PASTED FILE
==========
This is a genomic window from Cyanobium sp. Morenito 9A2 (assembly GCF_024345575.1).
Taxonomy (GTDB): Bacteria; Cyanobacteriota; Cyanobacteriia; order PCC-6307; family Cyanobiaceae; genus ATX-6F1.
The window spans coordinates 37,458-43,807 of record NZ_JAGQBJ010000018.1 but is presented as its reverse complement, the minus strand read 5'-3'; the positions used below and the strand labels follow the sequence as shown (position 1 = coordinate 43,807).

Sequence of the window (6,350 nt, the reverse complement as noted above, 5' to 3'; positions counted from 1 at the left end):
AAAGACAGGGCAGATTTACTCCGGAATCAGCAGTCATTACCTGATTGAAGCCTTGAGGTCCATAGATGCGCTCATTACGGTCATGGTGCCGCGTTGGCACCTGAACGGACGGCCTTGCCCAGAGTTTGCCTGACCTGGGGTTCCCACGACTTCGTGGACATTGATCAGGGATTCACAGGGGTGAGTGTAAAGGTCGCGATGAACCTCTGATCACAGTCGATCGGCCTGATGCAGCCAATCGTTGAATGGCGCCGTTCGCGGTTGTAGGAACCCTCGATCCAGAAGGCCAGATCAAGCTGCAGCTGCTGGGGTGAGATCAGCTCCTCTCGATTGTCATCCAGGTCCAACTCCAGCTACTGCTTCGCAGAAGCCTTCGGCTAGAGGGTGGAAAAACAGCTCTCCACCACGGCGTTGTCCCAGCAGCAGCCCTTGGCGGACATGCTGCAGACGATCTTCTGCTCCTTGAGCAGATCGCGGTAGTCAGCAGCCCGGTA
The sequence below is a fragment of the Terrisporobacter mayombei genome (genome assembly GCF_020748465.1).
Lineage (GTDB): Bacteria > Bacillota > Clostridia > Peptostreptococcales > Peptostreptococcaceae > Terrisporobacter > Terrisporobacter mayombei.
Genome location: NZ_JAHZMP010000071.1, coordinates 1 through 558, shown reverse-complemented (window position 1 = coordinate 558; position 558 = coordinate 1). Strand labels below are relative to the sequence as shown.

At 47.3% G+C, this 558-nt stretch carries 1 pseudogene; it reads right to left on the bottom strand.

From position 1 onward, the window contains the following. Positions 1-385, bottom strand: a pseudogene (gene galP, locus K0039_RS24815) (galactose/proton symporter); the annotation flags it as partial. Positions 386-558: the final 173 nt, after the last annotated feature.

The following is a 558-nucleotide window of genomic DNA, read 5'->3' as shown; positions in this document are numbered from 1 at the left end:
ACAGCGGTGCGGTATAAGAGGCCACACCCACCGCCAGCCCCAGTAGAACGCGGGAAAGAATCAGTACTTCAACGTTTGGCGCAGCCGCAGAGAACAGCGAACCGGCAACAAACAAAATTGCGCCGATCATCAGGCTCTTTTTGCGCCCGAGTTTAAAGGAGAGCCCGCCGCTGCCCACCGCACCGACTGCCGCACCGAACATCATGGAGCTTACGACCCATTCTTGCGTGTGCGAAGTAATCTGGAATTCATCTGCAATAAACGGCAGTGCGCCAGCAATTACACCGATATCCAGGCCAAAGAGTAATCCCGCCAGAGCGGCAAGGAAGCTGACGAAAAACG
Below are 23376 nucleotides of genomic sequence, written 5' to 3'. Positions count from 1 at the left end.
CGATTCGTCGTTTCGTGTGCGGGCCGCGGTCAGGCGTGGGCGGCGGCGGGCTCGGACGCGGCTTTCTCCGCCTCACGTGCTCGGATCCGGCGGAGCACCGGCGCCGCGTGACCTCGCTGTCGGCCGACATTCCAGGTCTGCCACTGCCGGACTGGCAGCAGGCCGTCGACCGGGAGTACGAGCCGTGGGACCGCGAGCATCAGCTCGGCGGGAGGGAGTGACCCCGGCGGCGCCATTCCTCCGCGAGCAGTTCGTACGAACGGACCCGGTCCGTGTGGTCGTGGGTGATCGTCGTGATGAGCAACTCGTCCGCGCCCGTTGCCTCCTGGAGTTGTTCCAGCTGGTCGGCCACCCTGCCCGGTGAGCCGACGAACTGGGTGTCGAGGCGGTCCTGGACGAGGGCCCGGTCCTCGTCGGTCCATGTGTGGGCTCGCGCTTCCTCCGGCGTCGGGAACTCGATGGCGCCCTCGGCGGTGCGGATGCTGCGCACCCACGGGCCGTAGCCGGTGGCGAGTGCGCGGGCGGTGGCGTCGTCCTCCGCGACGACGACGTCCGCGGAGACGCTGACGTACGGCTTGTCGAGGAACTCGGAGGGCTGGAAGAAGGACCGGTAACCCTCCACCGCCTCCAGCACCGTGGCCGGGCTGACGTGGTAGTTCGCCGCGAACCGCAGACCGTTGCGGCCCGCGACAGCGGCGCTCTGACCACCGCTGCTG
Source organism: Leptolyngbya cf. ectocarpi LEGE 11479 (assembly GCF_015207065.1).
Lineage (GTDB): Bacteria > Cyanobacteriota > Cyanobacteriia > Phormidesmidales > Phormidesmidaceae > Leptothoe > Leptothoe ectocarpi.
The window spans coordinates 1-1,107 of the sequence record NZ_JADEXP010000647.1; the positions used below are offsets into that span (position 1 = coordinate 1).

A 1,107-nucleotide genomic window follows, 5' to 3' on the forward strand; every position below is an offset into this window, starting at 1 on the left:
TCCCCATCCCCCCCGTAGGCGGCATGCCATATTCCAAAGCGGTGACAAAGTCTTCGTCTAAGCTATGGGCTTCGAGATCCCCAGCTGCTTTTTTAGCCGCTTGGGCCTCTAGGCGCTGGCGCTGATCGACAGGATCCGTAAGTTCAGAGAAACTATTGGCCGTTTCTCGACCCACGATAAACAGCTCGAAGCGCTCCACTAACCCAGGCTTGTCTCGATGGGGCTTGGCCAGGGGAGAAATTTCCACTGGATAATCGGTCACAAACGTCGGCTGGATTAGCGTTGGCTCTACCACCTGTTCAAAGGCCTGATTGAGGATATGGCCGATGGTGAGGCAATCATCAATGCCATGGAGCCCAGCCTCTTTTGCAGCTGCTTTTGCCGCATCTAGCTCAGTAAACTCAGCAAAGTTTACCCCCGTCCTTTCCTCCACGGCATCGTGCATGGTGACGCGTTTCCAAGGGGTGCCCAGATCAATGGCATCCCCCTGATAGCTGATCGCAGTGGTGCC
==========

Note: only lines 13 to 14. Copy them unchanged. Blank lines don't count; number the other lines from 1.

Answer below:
Below are 23376 nucleotides of genomic sequence, written 5' to 3'. Positions count from 1 at the left end.
CGATTCGTCGTTTCGTGTGCGGGCCGCGGTCAGGCGTGGGCGGCGGCGGGCTCGGACGCGGCTTTCTCCGCCTCACGTGCTCGGATCCGGCGGAGCACCGGCGCCGCGTGACCTCGCTGTCGGCCGACATTCCAGGTCTGCCACTGCCGGACTGGCAGCAGGCCGTCGACCGGGAGTACGAGCCGTGGGACCGCGAGCATCAGCTCGGCGGGAGGGAGTGACCCCGGCGGCGCCATTCCTCCGCGAGCAGTTCGTACGAACGGACCCGGTCCGTGTGGTCGTGGGTGATCGTCGTGATGAGCAACTCGTCCGCGCCCGTTGCCTCCTGGAGTTGTTCCAGCTGGTCGGCCACCCTGCCCGGTGAGCCGACGAACTGGGTGTCGAGGCGGTCCTGGACGAGGGCCCGGTCCTCGTCGGTCCATGTGTGGGCTCGCGCTTCCTCCGGCGTCGGGAACTCGATGGCGCCCTCGGCGGTGCGGATGCTGCGCACCCACGGGCCGTAGCCGGTGGCGAGTGCGCGGGCGGTGGCGTCGTCCTCCGCGACGACGACGTCCGCGGAGACGCTGACGTACGGCTTGTCGAGGAACTCGGAGGGCTGGAAGAAGGACCGGTAACCCTCCACCGCCTCCAGCACCGTGGCCGGGCTGACGTGGTAGTTCGCCGCGAACCGCAGACCGTTGCGGCCCGCGACAGCGGCGCTCTGACCACCGCTGCTG